Think twice before swimming with rigid tape on

Several types of rigid sports tape are made for perspiration evaporation. It may not cause any problems while sweating, but wearing it while showering is another matter. 

Getting your strapping wet is not a good idea. It may reduce the tape’s effectiveness since water causes the adhesive to wear off. Injuries should always be maintained clean and cry to facilitate healing, and for the tape to stay on.

Can You Use Rigid Tape While Sleeping?

A client has their hand on top of a dark blue or black table so that their hand can get wrapped with rigid tape by a physiotherapist
The same goes with rigid taping while you’re sleeping,

The primary function of this tape is to limit mobility. It’s stiff and not breathable. It’s supposed to stay put. As a result, you can’t sleep with this sports medicine tape still on you. 

The tape’s material will make sleep uncomfortable and unpleasant. It’s hot if you wear them in bed, and you’ll sweat. Being unable to move freely will also prevent you from getting enough rest while sleeping. This indicates that sleeping with rigid tape is neither healthy nor recommended.

The Benefits of Rigid Taping

A medical professional is taping rigid tape on an athlete's knee and upper calf while the athlete is wearing black shorts and standing in the middle of the field
Rigid taping improves our lives in multiple ways, in and out of the court

Rigid taping does more for your injuries and overall health than you might’ve initially thought. During your waking hours, and time spent outside the shower, here are all the benefits of rigid tape:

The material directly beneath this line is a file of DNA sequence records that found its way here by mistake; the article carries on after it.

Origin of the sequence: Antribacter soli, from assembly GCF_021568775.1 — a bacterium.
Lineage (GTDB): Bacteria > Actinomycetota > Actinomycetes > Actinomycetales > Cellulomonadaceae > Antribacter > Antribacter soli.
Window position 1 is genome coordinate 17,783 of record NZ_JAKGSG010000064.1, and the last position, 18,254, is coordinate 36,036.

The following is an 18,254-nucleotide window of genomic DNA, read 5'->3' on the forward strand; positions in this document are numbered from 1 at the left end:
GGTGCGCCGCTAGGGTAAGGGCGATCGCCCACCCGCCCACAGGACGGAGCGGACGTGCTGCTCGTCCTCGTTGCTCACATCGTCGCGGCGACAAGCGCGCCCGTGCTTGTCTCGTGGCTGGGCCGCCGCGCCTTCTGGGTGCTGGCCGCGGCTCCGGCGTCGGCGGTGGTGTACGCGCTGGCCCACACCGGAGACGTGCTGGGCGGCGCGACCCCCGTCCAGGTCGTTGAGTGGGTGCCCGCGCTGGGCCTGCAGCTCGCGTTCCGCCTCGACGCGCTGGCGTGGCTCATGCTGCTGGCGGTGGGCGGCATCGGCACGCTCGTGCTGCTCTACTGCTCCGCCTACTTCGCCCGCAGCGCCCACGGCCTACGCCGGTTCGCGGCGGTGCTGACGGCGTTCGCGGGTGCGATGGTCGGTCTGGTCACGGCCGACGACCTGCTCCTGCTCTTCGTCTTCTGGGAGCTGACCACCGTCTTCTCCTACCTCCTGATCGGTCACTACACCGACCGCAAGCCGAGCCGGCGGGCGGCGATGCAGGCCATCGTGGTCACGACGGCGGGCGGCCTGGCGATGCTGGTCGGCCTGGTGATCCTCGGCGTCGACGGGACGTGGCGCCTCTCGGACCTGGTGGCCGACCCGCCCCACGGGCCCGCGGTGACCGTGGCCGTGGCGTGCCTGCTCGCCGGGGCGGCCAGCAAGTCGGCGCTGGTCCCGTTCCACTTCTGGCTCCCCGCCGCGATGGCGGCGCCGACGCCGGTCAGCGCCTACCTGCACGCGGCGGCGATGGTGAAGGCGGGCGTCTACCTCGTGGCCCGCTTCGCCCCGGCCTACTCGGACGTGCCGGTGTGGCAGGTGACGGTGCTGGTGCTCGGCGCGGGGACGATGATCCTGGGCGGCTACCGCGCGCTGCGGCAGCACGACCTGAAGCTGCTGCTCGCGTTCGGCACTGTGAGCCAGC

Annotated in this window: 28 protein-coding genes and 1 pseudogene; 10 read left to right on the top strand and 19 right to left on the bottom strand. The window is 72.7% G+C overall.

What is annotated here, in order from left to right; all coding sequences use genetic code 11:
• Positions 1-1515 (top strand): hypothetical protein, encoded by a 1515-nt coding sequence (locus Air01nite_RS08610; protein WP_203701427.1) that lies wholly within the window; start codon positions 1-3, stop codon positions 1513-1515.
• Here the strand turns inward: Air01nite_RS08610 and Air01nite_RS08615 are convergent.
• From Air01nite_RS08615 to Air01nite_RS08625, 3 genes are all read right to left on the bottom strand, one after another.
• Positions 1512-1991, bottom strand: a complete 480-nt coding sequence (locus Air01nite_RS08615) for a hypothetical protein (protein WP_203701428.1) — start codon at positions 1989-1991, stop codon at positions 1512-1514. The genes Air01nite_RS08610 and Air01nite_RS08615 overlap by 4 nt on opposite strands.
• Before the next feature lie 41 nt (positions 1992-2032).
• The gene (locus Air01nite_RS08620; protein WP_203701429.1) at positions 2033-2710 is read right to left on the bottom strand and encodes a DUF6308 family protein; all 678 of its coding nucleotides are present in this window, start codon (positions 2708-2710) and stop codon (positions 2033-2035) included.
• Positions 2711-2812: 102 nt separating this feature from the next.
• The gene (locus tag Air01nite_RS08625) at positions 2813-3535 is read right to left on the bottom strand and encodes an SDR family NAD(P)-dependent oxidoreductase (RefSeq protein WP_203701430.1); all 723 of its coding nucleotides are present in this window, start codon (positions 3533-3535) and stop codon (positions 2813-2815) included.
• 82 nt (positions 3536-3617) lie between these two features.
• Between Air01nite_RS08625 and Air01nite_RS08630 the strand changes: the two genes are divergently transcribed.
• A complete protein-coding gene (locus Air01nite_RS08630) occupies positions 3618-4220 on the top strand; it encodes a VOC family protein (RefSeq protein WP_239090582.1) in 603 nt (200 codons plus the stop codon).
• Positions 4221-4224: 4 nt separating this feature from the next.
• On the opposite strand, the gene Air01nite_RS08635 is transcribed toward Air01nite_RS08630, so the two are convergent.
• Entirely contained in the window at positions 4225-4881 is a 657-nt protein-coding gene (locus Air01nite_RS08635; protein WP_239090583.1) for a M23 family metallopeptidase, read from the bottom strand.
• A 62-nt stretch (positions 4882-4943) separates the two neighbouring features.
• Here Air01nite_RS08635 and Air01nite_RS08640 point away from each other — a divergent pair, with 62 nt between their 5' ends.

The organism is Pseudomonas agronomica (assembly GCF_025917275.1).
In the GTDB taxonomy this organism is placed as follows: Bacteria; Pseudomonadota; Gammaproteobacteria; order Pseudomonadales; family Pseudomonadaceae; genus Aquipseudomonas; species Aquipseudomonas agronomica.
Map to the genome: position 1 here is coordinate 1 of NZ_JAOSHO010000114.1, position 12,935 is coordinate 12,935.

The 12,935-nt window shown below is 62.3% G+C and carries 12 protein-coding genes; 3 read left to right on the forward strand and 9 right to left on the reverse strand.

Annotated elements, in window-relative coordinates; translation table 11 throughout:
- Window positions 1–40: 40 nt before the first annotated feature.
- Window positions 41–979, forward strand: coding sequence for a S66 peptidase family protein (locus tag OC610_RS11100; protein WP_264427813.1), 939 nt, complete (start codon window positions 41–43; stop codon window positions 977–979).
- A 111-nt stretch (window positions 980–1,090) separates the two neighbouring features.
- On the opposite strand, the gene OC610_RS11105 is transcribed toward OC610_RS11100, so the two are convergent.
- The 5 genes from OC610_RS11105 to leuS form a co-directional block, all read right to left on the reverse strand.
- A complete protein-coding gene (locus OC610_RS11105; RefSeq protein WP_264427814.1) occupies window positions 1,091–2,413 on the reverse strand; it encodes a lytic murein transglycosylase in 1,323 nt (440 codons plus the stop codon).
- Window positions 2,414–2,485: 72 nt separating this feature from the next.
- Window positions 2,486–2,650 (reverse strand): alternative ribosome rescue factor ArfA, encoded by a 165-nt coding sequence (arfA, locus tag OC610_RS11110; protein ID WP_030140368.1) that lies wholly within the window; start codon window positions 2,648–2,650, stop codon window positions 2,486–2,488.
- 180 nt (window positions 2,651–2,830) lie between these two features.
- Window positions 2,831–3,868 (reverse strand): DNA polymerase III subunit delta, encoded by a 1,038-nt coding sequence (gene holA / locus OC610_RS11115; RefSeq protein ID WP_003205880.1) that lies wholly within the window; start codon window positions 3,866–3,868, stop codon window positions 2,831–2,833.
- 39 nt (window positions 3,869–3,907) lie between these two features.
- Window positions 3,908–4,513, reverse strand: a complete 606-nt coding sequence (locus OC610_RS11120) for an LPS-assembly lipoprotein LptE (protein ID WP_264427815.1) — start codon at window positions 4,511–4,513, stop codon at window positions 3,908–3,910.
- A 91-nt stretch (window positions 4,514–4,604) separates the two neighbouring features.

Injury Prevention and Joint Stability

One of the most significant advantages of rigid taping lies in its ability to prevent injuries and stabilise joints. The tape acts as your foundation, restricting excessive movement. Because of this, it reduces the risk of possible sprains, strains, and ligament damage. 

Athletes in high-impact sports such as soccer, basketball, and rugby reap the benefits of rigid taping for this reason. It reinforces vulnerable areas like ankles, knees, and wrists, safeguarding them from sudden twists and hyperextensions.

Support for Weak or Injured Muscles

Rigid taping offers invaluable support to individuals recovering from muscle injuries and even weakness. By providing external reinforcement, the tape aids in off-loading the affected muscles, reducing strain while promoting healing. 

If you have a history of muscle injuries, particularly in sports, you can benefit greatly from rigid tape. Rigid taping will allow athletes to resume training sooner and even continue playing the game they’re in.

Alleviating Pain and Discomfort

For individuals experiencing pain due to overuse or injury of a joint, rigid taping can provide much-needed relief for them. It stabilises the injured area, decreasing the pressure on the damaged tissues. This helps alleviate discomfort and pain during any physical activity. 

Because of the tape, the pain relief allows athletes to maintain and improve their performance while ensuring their recovery.

Enhanced Proprioception and Body Awareness

Proprioception is your body’s ability to sense its position and movements in space. Rigid taping enhances this by providing sensory feedback to the brain. It increases a person’s awareness of their body’s alignment and mechanics. 

This is especially useful for athletes. The higher proprioception leads to better control balance, and coordination during sports and physical activities. It lowers the risk of missteps and injuries.

Improved Circulation and Lymphatic Drainage

When applied correctly, rigid taping can enhance blood circulation which helps deliver essential nutrients and oxygen to tissues. Apart from that, it improves lymphatic drainage as well, cutting down swelling and inflammation. Both of these promote faster recovery in the taped area.